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Leif Erikson Day in the United States

Leif Erikson Day honors a viking explorer known as Leif Erikson. He is believed to be the first recorded Nordic person to have visited North America. It is believed that he visited places such as Baffin Island and Labrador around 1000 CE.

Is Leif Erikson Day a Public Holiday?

Leif Erikson Day is not a public holiday. Businesses have normal opening hours.

Leif Erikson Day
Leif Erikson Day honors the first Scandinavian to set foot on American soil.
Leif Erikson Day honors the first Scandinavian to set foot on American soil.
©iStockphoto.com/StephanHoerold

What Do People Do?

The president of the United States issues a proclamation about the holiday. Many US presidents have, in the past, publicly praised the spirit of exploration and discovery, as well the contributions of people with a Nordic background and their culture.

Public Life

Leif Erikson Day is and observance and not a federal public holiday in the United States. Public transit systems run on their regular schedules.

Background

Leif Erikson was born of Norwegian descent around 970 CE in Iceland. It is thought that his father and grandfather were outlaws and explorers around Scandinavia and Greenland. His father founded two settlements in Greenland. Leif had two brothers and one sister. He married a woman named Thorgunna and they had one son, called Thorkell Leifsson.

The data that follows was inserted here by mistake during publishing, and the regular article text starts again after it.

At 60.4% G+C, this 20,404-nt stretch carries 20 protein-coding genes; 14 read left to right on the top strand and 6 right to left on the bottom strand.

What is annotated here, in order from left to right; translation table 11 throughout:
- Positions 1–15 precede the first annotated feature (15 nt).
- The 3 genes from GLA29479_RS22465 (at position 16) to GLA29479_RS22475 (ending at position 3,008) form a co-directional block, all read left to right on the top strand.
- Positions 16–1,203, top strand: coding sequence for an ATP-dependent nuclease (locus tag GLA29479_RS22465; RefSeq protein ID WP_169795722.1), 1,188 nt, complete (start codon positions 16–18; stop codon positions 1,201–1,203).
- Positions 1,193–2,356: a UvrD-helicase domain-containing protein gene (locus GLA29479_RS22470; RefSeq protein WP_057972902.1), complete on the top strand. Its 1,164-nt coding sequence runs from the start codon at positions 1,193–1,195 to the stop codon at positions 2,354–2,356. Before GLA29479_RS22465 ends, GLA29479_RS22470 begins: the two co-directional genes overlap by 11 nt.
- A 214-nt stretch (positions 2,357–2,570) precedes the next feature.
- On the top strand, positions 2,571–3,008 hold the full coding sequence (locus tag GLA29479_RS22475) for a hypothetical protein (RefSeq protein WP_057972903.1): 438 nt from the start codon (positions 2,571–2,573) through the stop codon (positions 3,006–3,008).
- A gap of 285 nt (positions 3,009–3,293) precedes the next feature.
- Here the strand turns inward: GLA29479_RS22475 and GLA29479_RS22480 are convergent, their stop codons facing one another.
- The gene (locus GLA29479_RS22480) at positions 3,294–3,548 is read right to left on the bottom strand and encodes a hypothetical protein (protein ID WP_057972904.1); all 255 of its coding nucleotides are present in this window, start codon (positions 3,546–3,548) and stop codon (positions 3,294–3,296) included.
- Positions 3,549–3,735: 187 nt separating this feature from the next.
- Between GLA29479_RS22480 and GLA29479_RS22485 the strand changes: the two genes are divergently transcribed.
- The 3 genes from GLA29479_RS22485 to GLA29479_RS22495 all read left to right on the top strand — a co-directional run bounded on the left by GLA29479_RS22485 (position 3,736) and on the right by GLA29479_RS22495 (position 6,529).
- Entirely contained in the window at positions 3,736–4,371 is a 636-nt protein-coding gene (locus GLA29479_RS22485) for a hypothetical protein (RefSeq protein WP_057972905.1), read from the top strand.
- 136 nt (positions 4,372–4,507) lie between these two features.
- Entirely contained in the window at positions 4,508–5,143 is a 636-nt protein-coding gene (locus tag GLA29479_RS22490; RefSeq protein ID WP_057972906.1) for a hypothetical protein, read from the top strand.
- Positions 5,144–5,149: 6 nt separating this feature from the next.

Leif Erikson went to Norway to work for King Olaf I of Norway. During his stay, he converted to Christianity. When he returned to Island, he bought a boat and, in 1003, set out to explore the land west of Greenland that had been discovered by Bjarni Herjolfsson, and older explorer. The land that he had discovered was actually Newfoundland, which is now part of Canada. The 'Saga of the Greenlanders' tells of his adventures.

It is thought that he visited Baffin Island and Labrador and settled on the Northern part of the island of Newfoundland, now all part of Canada. There are speculations that Leif Erikson or later explorers may have traveled into the area that is now Minnesota in the United States. Some controversial archaeological finds, such as the Kensington Runestone and the Maine Penny, support this theory, but it is not considered proven.

October 9 was chosen because it is the anniversary of the day that the ship Restauration arrived in New York from Stavanger, Norway on October 9, 1825. This was the start of organized immigration from Scandinavia to the USA. The date is not associated with an event in Leif Erikson's life.

Leif Erikson Day Observances

YearWeekdayDateNameHoliday TypeArea
2010SatOct 9Leif Erikson DayObservance 
2011SunOct 9Leif Erikson DayObservance 
2012TueOct 9Leif Erikson DayObservance 
2013WedOct 9Leif Erikson DayObservance 
2014ThuOct 9Leif Erikson DayObservance 
2015FriOct 9Leif Erikson DayObservance 
2016SunOct 9Leif Erikson DayObservance 
2017MonOct 9Leif Erikson DayObservance 
2018TueOct 9Leif Erikson DayObservance 
2019WedOct 9Leif Erikson DayObservance 
2020FriOct 9Leif Erikson DayObservance 

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